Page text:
Angus project wins the UK River Prize 2023

Published on Friday 21 April 2023

An Angus environmental project dedicated to restoring and safeguarding native wildlife and habitat has won the UK River Prize 2023.

The UK River Prize, awarded by the River Restoration Centre (RRC), was announced on Wednesday 19 April 2023 at the UK River Prize Awards Dinner, in association with the RRC Annual Network Conference in Birmingham.

The Restoring the Rottal Burn Project has seen a dedicated local partnership working for more than a decade to return the tributary of the River South Esk at Glen Clova back to its natural state and increase its biodiversity potential.

The project has been delivered by partners the River South Esk Catchment Partnership (RSECP) – Esk Rivers & Fisheries Trust, Abertay University and Rottal Estate – with funding from SEPA Water Environment Fund and the design engineers were EnviroCentre.

Restoring the Rottal Burn

Angus Council’s River Champion, Cllr Ian McLaren said: “I am delighted that the UK River Prize has recognised the outstanding work that has been carried out over more than a decade on the Rottal Burn. They are most deserving winners of this prestigious accolade.

“The Restoring the Rottal Burn Project is a shining example of what can be achieved when local partners, experts, academics and landowners combine their strengths for the benefit of our local environment, biodiversity and community.”

Judged by a panel of UK experts, the UK River Prize celebrates best practice and the achievements of those who are working to improve the natural functioning and ecological integrity of rivers and catchments.

Dee Ward of Rottal Estate said: “The Rottal Burn project has been rewarding on many levels. It brought together landowner, fishery board, environmental non-governmental organisations, and fishers in a joint project to restore the burn to its pre-1840’s course and subsequently allow natural processes to return it to being a dynamic river system.

“It not only improved the habitat, water quality, river biodiversity and fish abundance but also encouraged different groups to collaborate at scale, which has given us the confidence and trust to work together many times since to deliver landscape scale environmental change in the glen.

“The project has been monitored by students and professors from Abertay University as well as hosting many school trips and visit from fishery boards around Scotland and indeed Europe, and the USA, all interested in seeing how a re-meandering project could work in practice.

“Allowing the river to be dynamic has meant learning to let nature and its forces just do their thing, and this has been rewarding and educational in how nature when left alone can heal itself, and us with it.”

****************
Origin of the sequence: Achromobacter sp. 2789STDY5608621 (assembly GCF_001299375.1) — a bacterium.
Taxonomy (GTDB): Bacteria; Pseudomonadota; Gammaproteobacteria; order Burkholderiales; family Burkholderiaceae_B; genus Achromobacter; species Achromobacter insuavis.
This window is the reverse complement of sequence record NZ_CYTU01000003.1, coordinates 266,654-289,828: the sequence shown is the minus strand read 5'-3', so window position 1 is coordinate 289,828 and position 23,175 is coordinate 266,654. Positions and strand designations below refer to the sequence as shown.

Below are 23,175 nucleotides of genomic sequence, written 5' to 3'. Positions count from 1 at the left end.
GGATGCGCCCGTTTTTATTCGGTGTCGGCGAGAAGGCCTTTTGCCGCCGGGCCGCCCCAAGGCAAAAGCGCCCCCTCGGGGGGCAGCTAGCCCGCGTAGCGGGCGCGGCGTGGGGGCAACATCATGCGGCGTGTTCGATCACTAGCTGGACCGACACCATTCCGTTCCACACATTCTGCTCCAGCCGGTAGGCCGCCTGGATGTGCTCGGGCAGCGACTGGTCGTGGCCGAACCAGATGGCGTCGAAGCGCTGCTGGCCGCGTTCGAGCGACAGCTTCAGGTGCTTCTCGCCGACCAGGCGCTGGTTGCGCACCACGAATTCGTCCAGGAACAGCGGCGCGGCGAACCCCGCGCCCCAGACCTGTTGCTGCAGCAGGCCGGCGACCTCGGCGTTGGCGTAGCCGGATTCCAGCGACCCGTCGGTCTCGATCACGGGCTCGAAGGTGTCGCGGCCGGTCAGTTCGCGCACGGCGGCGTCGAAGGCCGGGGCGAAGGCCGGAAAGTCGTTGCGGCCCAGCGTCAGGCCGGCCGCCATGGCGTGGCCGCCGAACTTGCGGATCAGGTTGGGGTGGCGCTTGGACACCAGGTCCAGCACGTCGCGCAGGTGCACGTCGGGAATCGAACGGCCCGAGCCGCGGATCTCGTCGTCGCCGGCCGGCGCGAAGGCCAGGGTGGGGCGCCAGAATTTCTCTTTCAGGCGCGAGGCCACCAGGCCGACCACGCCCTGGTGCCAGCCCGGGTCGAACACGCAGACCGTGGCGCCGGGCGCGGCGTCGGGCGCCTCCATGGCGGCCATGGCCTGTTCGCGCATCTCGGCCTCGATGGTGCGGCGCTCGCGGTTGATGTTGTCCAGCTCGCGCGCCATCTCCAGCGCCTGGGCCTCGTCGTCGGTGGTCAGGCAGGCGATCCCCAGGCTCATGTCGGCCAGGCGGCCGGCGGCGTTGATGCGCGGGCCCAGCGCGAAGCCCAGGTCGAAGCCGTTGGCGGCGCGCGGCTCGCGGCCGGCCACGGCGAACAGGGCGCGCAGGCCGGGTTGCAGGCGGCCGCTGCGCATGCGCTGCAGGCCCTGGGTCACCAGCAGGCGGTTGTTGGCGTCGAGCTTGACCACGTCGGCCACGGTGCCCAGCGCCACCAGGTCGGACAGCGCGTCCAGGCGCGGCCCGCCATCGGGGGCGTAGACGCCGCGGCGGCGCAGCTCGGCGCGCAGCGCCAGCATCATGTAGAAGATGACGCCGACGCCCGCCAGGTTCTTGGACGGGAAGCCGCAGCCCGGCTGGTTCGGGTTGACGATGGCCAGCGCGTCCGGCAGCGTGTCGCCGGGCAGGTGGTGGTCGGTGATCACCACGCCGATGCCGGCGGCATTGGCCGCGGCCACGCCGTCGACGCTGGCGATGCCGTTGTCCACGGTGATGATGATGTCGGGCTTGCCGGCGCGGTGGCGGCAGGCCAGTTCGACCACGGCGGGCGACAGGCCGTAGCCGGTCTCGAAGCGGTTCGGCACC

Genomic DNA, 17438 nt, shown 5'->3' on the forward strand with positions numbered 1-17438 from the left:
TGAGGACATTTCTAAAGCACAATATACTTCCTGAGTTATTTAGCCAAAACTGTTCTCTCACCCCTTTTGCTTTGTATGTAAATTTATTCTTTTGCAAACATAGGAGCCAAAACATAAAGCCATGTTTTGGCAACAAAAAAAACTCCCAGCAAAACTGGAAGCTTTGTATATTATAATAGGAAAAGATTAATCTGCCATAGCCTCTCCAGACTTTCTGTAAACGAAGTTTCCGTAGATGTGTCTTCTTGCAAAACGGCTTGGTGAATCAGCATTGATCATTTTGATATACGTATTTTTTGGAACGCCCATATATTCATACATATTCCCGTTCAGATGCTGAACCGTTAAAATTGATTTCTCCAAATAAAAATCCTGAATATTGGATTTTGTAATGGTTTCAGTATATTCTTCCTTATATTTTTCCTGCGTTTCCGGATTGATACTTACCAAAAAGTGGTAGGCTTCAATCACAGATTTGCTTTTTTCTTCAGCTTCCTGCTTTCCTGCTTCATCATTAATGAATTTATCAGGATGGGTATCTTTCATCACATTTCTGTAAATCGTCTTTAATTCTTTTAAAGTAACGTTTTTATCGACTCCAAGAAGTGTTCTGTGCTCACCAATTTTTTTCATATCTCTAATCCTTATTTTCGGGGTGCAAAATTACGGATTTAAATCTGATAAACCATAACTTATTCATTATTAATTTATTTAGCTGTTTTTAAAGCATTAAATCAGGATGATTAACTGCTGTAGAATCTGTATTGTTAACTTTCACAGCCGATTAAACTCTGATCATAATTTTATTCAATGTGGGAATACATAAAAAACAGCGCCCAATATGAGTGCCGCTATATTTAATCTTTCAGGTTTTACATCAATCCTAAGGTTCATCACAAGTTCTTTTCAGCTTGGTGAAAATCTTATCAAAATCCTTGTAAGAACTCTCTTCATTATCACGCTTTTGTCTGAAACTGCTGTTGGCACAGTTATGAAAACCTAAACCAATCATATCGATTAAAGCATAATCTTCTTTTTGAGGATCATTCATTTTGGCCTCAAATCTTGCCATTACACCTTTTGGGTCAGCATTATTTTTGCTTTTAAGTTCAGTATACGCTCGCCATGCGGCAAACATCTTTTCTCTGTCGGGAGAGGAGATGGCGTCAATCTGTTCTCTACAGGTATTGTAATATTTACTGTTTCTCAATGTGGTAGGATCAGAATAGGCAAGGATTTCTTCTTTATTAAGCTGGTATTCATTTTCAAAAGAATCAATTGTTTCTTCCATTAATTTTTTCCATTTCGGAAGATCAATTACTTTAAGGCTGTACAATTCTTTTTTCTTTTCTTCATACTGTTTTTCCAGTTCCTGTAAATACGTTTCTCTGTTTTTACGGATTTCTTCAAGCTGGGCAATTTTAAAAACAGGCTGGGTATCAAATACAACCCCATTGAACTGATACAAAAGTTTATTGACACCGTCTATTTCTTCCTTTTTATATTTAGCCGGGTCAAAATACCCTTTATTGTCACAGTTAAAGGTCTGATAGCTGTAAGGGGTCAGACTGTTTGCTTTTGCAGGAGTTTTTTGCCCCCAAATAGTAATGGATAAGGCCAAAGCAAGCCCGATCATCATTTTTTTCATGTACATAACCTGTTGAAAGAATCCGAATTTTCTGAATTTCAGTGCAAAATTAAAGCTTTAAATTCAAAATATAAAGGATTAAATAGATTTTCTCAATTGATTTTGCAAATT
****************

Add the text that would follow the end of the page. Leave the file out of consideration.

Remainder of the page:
Straightened sections of the burn have had meanders restored to closely match the historic course of the watercourse, the flood plain has been reconnected to the Rottal and there has been extensive tree planting of native broadleaf and pine trees in the area. The burn is expected to remain active and change naturally over time.

In addition to supporting salmon and trout populations, this project enhances the neighbouring wetlands and provide the opportunity to see a variety of upland wetland bird species. Riparian planting, riverbank and wetland restoration have been complimented, and expectations exceeded, by an abundance of natural regeneration of trees and diverse flora.

Speaking on behalf of the RSECP, Kelly Ann Dempsey, who leads Angus Council’s Environment and Climate Change Team, added: “We are so pleased that the hard work and dedication of everyone involved in the project has been recognised in this way.

“This project is an excellent example of good practice and collective working. It has developed over the years and, by design, will continue to evolve in the future. We are all very pleased that the Restoring the Rottal Burn Project has been able to link to wider biodiversity in the Angus area and is an exemplar site to be proud of.”

Dr Craig McIntyre, Director of Esk Rivers & Fisheries Trust, added: “We are very proud of the Rottal Burn project.  It is a fantastic example of restoring degraded river systems, and to watch the burn evolve and adapt over the years has been a privilege."

Contributing to many local and national biodiversity strategies and action plan objectives, the restoration project also delivers on multiple actions in the Tayside Local Biodiversity Action Plan 2016-26.

Abertay University researchers have been monitoring the site since 2012 and in so doing have supported a number of student projects in collectively providing a broad evidence base for the restoration benefits – including morphological and ecological change as the restored system has matured.

Dr Rebecca Wade, Senior Lecturer in the School of Applied Sciences at Abertay University said: “The Rottal Burn restoration has been a truly ground-breaking project with collaboration and partnership working at its core so I’m pleased to see it get the recognition it deserves. It has delivered multiple, tangible benefits which are not only felt locally but contribute to global outcomes as well.

“Habitat and species restoration, contribution to natural flood management and increased carbon storage are just a few examples of what the restoration has achieved, benefitting both people and wildlife in the local area and beyond.”